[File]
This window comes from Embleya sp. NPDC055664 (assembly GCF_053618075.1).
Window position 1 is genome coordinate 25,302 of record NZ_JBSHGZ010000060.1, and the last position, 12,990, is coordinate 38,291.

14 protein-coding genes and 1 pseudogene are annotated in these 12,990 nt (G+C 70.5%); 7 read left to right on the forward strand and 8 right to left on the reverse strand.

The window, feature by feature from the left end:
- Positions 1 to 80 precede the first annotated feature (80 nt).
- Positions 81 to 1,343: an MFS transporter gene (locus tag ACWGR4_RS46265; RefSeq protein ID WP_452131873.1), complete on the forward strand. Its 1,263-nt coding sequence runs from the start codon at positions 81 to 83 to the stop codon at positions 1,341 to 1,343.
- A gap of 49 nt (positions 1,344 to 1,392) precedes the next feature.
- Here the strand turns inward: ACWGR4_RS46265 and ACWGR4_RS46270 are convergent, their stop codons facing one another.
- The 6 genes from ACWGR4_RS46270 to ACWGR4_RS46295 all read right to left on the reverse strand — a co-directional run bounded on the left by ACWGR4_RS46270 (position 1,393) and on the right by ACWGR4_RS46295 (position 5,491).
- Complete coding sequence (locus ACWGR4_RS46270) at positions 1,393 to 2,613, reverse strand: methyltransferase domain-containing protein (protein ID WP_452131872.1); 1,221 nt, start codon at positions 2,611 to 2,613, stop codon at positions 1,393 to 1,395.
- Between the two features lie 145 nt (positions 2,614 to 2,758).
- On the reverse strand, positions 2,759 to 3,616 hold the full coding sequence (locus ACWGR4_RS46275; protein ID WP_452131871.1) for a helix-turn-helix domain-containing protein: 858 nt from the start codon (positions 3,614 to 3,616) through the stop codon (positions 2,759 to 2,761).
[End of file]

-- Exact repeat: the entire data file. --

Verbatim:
This window comes from Embleya sp. NPDC055664 (assembly GCF_053618075.1).
Window position 1 is genome coordinate 25,302 of record NZ_JBSHGZ010000060.1, and the last position, 12,990, is coordinate 38,291.

14 protein-coding genes and 1 pseudogene are annotated in these 12,990 nt (G+C 70.5%); 7 read left to right on the forward strand and 8 right to left on the reverse strand.

The window, feature by feature from the left end:
- Positions 1 to 80 precede the first annotated feature (80 nt).
- Positions 81 to 1,343: an MFS transporter gene (locus tag ACWGR4_RS46265; RefSeq protein ID WP_452131873.1), complete on the forward strand. Its 1,263-nt coding sequence runs from the start codon at positions 81 to 83 to the stop codon at positions 1,341 to 1,343.
- A gap of 49 nt (positions 1,344 to 1,392) precedes the next feature.
- Here the strand turns inward: ACWGR4_RS46265 and ACWGR4_RS46270 are convergent, their stop codons facing one another.
- The 6 genes from ACWGR4_RS46270 to ACWGR4_RS46295 all read right to left on the reverse strand — a co-directional run bounded on the left by ACWGR4_RS46270 (position 1,393) and on the right by ACWGR4_RS46295 (position 5,491).
- Complete coding sequence (locus ACWGR4_RS46270) at positions 1,393 to 2,613, reverse strand: methyltransferase domain-containing protein (protein ID WP_452131872.1); 1,221 nt, start codon at positions 2,611 to 2,613, stop codon at positions 1,393 to 1,395.
- Between the two features lie 145 nt (positions 2,614 to 2,758).
- On the reverse strand, positions 2,759 to 3,616 hold the full coding sequence (locus ACWGR4_RS46275; protein ID WP_452131871.1) for a helix-turn-helix domain-containing protein: 858 nt from the start codon (positions 3,614 to 3,616) through the stop codon (positions 2,759 to 2,761).